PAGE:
Huntington Bancshares in Columbus, Ohio, moved quickly to buy Macquarie Equipment Finance when it found it the Bloomfield Hills, Mich., business was for sale.
The $66 billion-asset Huntington agreed to buy the $900 million-asset unit of Australia's Macquarie Group for an undisclosed amount. Huntington will assume about $630 million debt to snag a business that generates about $500 million in annual originations. Huntington said it expects to complete the acquisition, which should be accretive to earnings in its first year, by March 31.
Rick Remiker, a Huntington senior executive who oversees equipment finance, said he had admired the finance unit "from afar for several decades." So Huntington jumped at the opportunity to snag the business.
"I was never in a scenario where I was able to get my hands on it," Remiker said in an interview Tuesday. "I was very excited when it came to market."
Huntington plans to rebrand the Macquarie unit. Aside from that, management expects to make few changes. The unit will operate separately from Huntington Equipment Finance under the oversight of its existing management team.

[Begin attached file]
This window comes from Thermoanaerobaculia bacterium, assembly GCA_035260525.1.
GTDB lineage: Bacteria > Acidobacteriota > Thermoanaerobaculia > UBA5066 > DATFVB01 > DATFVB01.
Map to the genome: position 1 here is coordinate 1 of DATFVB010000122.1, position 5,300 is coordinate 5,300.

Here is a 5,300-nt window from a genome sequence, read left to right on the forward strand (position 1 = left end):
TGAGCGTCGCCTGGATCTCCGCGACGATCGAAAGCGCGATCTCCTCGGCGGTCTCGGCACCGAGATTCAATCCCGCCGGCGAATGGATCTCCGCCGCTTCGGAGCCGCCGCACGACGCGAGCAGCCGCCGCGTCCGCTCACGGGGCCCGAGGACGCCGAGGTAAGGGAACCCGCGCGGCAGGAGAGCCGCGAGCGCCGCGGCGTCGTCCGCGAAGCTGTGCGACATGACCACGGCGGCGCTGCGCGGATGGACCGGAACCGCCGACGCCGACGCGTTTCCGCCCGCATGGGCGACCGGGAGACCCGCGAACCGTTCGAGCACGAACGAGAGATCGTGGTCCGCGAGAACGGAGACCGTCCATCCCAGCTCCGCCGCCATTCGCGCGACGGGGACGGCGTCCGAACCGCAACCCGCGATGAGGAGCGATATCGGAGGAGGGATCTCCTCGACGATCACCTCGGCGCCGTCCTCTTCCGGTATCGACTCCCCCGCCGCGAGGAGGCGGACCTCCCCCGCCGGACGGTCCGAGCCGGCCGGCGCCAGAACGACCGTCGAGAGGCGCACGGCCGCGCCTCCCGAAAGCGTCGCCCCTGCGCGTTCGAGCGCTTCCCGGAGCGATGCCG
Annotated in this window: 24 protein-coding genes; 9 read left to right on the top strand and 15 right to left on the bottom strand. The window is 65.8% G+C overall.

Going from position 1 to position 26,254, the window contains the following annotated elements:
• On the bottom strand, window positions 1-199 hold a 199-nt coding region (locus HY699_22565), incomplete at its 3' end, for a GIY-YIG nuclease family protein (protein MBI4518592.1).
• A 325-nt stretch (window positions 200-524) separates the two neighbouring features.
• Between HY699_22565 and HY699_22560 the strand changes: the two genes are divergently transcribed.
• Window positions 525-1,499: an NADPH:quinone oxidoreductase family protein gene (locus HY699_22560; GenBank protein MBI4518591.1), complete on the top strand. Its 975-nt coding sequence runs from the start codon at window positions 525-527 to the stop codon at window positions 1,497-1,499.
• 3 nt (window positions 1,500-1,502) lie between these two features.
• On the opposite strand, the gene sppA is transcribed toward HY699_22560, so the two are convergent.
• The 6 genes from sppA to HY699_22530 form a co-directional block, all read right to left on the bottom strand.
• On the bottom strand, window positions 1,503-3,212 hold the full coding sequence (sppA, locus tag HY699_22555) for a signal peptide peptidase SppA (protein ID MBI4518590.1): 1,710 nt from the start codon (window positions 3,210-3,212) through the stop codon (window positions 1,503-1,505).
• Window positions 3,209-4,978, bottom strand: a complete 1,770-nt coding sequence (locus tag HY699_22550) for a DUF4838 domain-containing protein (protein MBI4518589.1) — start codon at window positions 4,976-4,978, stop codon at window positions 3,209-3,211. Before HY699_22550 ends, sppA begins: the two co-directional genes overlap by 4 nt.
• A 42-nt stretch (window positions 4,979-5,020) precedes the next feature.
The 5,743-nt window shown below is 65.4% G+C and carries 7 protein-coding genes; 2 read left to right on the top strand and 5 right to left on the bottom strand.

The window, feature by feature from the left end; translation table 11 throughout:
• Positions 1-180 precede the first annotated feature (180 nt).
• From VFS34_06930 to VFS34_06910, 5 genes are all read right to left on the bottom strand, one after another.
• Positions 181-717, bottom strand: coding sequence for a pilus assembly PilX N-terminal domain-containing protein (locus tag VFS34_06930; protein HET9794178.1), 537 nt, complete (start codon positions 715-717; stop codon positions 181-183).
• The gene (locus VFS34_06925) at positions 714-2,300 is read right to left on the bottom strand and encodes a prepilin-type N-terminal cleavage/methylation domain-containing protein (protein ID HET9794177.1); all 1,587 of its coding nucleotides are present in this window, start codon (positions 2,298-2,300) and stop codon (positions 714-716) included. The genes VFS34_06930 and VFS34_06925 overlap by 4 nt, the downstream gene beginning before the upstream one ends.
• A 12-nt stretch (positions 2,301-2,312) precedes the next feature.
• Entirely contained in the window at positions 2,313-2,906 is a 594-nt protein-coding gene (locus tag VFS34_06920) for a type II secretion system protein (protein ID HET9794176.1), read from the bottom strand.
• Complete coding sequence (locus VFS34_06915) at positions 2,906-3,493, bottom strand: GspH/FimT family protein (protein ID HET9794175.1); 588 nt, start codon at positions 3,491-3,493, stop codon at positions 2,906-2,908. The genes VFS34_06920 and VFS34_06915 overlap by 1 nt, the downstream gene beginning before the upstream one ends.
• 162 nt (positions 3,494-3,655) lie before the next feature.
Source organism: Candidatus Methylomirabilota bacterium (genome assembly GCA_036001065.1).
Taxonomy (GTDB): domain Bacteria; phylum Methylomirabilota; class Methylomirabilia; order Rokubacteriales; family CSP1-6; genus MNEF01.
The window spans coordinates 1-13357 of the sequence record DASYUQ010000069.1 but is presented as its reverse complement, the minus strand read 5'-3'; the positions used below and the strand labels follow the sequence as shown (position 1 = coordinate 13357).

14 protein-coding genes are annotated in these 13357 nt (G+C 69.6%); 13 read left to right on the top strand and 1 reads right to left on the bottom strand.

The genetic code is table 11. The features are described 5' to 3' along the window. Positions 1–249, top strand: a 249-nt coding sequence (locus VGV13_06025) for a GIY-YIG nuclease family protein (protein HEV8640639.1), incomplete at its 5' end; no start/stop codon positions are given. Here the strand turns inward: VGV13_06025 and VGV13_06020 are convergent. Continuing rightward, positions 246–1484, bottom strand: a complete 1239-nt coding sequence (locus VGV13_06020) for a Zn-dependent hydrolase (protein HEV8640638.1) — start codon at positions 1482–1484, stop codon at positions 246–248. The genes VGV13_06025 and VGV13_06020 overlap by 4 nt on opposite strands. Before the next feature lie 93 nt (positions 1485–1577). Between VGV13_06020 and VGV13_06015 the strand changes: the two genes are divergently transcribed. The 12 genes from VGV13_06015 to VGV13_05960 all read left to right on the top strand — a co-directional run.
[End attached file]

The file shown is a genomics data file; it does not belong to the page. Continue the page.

The acquisition adds "a national technology and healthcare platform to help drive our ongoing growth," Stephen Steinour, Huntington's chairman, president and chief executive, said in a press release Tuesday. He added that the acquisition will allow Huntington to offer asset finance to small businesses throughout its six-state banking footprint.
Macquarie Equipment Finance focuses on health care and technology leasing, which it markets nationwide. Its small-business operation is more broad-based, providing credit for "any type of revenue-producing or labor-saving" equipment, Remiker said.
"A small-ticket leasing platform is a need we've been looking to fill for a long time," he added.
The acquisition comes a few months after Huntington bought 24 branches and $750 million in deposits in Michigan from Bank of America. The company is also working through a $100 million Michigan affordable-housing commitment.
Huntington competed with other suitors to buy the unit, though Remiker said his company's commitment to Michigan gave it a leg up over the other bidders. "I think they were very comfortable with the idea of having a Midwestern parent company," he said.
Huntington was advised by Guggenheim Securities and Wachtell, Lipton, Rosen & Katz. Macquarie Group was advised by Macquarie Capital, Mayer Brown and KPMG.